In etrailer's video they use a pair of snips for cutting the heat shield. I personally find that snips can leave a jagged edge and be difficult to use on textured metal. So to save time and have a cleaner cut, I used my circular saw with a grinder cut off wheel. (You really SHOULD use an angle grinder!) I also noticed the suggested cut out pattern is kind of a poor suggestion. I would recommend cutting a rectangle that is not as long as depicted and closer to the rear most (closest to bumper) speed nut. Otherwise when you put the heat shield back up there is a huge buffer to space at the forward most (closest to rear axle) section and it looks ugly.
As my car was undercoated from the dealer, albeit by a child with tourettes, I wanted to keep the underside looking neatly undercoated so I picked up a can of rubber and evened out the dealers job and hit the areas the hitch will make contact. My car now looks so much nicer under her skirt.

I read a post on here about a person who was having evap warnings after a hitch install. The evap shouldn't need any kind of support while working near it, but be extremely careful not to hit the hoses with any cutting tools. Do not lean anything on the canister either. And be careful when pulling it off not to put to much stress on the connections. I have had no issues since installing my hitch.
etrailer uses a strap to hold un the exhaust while working in the area. This is excessive. There is no way that the exhaust can fall and hurt you if you rest it on the rear axle. Additionally there is no strain on the exhaust system. You can forego the strap.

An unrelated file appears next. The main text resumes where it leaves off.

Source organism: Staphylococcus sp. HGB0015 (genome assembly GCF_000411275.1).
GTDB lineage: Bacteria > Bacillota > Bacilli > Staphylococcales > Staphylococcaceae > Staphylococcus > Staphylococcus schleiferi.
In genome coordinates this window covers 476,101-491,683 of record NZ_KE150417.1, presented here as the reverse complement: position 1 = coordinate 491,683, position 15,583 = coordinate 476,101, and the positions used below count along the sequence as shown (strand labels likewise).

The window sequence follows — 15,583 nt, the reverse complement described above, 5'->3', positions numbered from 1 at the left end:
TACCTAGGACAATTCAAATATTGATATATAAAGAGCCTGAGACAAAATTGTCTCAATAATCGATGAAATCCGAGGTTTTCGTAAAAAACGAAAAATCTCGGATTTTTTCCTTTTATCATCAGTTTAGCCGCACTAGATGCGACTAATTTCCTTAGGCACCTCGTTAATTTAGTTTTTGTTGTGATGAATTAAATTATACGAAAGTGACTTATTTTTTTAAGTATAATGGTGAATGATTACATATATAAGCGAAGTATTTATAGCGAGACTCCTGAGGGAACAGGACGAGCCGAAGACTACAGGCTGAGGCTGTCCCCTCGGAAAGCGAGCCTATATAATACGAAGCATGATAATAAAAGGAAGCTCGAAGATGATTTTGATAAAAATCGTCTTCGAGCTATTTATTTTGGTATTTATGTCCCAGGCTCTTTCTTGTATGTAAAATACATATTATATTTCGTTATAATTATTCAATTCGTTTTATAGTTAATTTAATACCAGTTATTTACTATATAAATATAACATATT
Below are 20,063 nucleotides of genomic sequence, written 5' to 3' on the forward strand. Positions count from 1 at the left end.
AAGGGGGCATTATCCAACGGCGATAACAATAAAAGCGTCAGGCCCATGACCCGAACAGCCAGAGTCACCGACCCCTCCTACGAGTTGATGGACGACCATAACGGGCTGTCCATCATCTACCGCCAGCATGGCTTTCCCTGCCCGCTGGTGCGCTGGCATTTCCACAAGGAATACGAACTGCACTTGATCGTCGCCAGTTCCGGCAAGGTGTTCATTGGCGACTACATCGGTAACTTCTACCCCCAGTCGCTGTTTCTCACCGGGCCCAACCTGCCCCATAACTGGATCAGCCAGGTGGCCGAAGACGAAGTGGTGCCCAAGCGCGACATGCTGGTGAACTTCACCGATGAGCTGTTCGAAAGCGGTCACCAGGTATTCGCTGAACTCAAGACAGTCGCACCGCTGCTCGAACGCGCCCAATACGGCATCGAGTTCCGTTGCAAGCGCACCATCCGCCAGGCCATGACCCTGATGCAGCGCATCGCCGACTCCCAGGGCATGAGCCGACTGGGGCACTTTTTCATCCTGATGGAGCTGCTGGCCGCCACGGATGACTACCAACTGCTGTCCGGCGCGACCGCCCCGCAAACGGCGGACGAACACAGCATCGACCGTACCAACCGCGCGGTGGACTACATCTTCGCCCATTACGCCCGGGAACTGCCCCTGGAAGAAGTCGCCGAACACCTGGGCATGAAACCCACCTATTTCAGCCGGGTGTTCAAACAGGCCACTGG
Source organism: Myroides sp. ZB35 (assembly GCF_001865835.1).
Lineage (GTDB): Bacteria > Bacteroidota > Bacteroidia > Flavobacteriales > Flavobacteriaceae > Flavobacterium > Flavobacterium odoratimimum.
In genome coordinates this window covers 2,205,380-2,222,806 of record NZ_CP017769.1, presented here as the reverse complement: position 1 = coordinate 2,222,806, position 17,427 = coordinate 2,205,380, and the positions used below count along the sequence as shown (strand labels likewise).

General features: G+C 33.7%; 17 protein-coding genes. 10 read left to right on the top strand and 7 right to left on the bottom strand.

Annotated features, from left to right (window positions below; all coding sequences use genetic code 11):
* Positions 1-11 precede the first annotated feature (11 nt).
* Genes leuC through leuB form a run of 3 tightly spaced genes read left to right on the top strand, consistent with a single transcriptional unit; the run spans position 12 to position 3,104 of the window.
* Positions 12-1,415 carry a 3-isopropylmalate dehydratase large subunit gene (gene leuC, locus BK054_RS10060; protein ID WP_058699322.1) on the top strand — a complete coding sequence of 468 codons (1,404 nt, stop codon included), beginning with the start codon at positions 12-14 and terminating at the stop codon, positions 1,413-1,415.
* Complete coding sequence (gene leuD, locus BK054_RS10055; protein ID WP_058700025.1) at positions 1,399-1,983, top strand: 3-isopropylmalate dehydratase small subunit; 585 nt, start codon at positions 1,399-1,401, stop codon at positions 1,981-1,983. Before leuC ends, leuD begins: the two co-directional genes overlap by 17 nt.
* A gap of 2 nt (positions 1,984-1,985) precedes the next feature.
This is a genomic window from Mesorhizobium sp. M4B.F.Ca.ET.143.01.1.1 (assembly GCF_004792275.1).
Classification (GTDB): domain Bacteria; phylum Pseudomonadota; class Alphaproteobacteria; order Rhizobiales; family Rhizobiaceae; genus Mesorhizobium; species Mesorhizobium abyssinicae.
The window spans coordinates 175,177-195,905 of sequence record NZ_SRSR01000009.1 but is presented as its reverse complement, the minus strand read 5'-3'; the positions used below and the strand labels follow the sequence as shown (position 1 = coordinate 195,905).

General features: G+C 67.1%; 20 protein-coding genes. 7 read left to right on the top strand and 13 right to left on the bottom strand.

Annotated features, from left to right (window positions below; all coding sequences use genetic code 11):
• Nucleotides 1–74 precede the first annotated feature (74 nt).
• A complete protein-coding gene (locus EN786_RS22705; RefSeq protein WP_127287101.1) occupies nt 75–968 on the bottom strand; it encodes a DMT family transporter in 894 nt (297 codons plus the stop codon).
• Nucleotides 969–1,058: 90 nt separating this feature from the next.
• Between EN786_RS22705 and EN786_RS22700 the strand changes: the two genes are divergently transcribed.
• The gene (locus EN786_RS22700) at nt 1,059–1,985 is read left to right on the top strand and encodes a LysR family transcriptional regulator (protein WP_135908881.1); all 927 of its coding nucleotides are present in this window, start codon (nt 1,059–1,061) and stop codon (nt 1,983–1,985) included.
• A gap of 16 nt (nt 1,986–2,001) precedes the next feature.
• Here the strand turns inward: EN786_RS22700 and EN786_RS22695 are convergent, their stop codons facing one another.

Use, Observations and Final Thoughts:
I christened my hitch by using a hitch mounted basket and towing around a 50lb inflatable boat to a camp site. There was no noticeable change in vehicle handling or weight distribution. I feel like if I did max out the tongue weight with 200 lbs, it might rebalance the car, and only then be noticeable.
When the basket is installed, you can see quite a noticeable upward angle to the basket, which I appreciate as it maintains ground clearance for offroad my camping and fishing locations. I also hate seeing cars with droopy sad hitches.
The kicks has rear assisted braking and parking assistant. The hitch does not impact this, as it tucks away completely under the car. However any accessory on the back will trip the rear braking. This is not an issue for standard driving however backing in anywhere you will not be able too. You MUST turn off your rear braking prior to trying to backup. With the kicks you must turn this feature off everytime you start your car, there is no option to turn it off for any kind of duration. Additionally, your rear alarm will be going off and you need to press the ok button on your steering wheel to turn it off.

For those of us without roof rails I would strongly recommend the hitch and basket as at the end of the day it only cost me $500 CAD, about the same as a pair of crossbars.